Cerebral lesions on magnetic resonance imaging, heart disease, and vascular risk factors in subjects without stroke. A population-based study.
To assess the prevalence of asymptomatic abnormalities on magnetic resonance imaging of the brain and their possible relation to hypertension, heart disease, and carotid artery disease, we studied 77 randomly selected subjects (mean age, 65.1 years; range, 36 to 95 years) with no history of focal brain lesions.
The study protocol included magnetic resonance imaging of the brain, transthoracic and transesophageal echocardiography, ultrasonography of the carotid arteries, and electrocardiographic recording. Deep and periventricular white matter hyperintensities on magnetic resonance imaging were assessed both separately and together.
On magnetic resonance imaging of the brain 62.3% (95% confidence interval [CI], 51.5% to 73.2%) of the subjects had white matter hyperintensities. These abnormalities increased significantly with age (chi 2 test; P = .0001), from 13.6% (95% CI, 0% to 28.0%) of subjects aged younger than 55 years to 85.2% (95% CI, 71.8% to 98.6%) of subjects aged 75 years or older. Six subjects had deep gray matter hyperintensities localized in the basal ganglia, and one had a cerebellar infarction. Stepwise logistic regression analysis identified age and a history of heart disease (but not echocardiographic findings) to be independently associated with deep and periventricular white matter hyperintensities. Hypertension was only independently associated with periventricular white matter hyperintensities. Of the 68 subjects examined with both transthoracic and transesophageal echocardiography, potential cardioembolic sources were detected in 38.2% (95% CI, 26.7% to 49.8%) of the subjects with transthoracic echocardiography and in 47.1% (95% CI, 35.2% to 58.9%) of those with transthoracic and transesophageal echocardiography combined. In subjects aged 75 years or older, a possible cardiac embolic source was detected in 64.0% on transthoracic echocardiography and in 72.0% on transthoracic and transesophageal echocardiography combined, compared with 5.3% and 15.8%, respectively, in subjects aged younger than 55 years.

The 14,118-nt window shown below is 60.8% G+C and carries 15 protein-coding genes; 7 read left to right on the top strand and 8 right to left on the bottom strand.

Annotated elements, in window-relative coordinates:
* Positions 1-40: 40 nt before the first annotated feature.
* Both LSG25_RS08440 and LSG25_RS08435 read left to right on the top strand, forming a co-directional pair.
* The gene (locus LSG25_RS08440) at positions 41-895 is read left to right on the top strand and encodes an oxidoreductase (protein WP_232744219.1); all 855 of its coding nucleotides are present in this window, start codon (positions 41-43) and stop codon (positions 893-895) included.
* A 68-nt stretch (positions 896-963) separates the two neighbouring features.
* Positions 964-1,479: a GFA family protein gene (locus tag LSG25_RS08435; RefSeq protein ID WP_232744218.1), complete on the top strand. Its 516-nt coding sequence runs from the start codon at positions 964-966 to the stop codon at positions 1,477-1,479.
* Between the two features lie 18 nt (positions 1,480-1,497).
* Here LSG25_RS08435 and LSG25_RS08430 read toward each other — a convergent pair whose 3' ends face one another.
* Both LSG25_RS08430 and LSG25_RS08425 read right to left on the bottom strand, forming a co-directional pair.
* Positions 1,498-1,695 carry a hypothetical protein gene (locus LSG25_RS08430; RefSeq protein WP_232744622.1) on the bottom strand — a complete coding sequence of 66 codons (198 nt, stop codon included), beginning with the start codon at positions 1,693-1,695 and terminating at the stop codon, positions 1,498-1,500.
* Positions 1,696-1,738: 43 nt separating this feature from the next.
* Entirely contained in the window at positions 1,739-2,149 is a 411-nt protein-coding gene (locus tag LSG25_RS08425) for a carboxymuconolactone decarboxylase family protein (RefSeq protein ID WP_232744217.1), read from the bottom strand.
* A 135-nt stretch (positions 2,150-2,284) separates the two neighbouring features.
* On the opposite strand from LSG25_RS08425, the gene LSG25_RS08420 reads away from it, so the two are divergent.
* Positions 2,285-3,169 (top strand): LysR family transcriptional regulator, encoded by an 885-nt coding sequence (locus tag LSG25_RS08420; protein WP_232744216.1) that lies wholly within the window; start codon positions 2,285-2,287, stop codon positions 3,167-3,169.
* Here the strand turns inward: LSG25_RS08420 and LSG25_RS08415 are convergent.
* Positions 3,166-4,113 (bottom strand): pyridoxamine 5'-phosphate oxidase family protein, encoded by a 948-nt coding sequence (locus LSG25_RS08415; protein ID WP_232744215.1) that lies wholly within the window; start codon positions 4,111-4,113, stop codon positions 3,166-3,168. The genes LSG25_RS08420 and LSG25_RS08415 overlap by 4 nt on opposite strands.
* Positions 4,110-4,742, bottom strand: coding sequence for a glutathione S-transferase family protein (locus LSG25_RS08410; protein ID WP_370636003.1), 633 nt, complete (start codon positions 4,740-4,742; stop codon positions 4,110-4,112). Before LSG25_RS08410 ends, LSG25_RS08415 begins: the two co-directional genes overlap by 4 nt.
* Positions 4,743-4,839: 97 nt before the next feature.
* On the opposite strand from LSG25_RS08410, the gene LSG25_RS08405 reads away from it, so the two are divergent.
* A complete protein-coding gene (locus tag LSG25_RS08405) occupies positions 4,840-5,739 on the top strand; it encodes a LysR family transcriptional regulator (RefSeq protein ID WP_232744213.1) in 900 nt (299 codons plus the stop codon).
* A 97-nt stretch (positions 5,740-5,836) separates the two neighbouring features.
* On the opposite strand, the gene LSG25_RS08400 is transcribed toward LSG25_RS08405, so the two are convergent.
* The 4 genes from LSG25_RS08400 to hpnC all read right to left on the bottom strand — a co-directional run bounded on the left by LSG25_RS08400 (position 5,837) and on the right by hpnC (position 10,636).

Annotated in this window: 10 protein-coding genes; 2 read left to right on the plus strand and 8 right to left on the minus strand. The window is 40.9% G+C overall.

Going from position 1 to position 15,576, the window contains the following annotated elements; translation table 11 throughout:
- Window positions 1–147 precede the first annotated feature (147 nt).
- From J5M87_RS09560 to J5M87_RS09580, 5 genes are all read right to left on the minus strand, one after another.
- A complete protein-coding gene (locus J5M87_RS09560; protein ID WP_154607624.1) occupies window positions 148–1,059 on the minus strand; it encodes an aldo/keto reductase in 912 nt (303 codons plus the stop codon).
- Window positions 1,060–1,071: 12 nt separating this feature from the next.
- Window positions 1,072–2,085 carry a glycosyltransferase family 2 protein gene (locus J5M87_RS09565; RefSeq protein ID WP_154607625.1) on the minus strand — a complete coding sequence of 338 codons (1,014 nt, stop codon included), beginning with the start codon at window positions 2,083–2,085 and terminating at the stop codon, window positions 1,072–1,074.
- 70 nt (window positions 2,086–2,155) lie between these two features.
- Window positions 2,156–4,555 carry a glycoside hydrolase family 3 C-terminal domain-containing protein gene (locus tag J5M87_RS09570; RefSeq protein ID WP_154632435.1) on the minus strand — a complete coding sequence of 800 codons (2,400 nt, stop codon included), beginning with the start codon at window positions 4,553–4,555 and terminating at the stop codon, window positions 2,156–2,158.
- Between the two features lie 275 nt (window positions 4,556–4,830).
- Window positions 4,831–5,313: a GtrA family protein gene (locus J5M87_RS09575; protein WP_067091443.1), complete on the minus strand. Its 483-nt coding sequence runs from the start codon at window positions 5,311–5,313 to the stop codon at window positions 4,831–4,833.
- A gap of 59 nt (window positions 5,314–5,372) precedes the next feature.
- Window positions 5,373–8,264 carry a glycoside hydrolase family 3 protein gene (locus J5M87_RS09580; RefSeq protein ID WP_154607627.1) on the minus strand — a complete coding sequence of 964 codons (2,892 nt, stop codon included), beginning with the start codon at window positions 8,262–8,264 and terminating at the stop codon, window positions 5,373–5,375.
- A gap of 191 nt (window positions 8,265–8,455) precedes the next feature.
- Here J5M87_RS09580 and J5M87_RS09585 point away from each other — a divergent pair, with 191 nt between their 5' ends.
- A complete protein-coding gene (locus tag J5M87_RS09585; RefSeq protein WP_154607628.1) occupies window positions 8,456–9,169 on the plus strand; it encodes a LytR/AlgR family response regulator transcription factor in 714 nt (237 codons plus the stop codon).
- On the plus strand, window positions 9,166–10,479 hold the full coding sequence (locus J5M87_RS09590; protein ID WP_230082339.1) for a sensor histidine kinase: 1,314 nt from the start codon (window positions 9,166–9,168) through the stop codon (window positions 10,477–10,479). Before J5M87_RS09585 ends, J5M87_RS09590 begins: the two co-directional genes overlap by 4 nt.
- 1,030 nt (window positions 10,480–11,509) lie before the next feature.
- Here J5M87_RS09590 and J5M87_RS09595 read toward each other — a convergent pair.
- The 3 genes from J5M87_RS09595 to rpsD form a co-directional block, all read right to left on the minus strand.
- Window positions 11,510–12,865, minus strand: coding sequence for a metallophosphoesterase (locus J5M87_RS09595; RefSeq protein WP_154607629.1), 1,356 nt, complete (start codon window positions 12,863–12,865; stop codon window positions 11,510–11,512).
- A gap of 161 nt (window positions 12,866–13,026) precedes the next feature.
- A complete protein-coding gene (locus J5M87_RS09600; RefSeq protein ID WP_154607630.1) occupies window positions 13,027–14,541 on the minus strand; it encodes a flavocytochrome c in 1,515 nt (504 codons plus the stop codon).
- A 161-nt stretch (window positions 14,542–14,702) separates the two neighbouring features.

White matter hyperintensities and potential cardioembolic sources are frequently present in asymptomatic individuals, stressing the need for age-matched control subjects in studies of patients with stroke or dementia.
- Copyright © 1994 by American Heart Association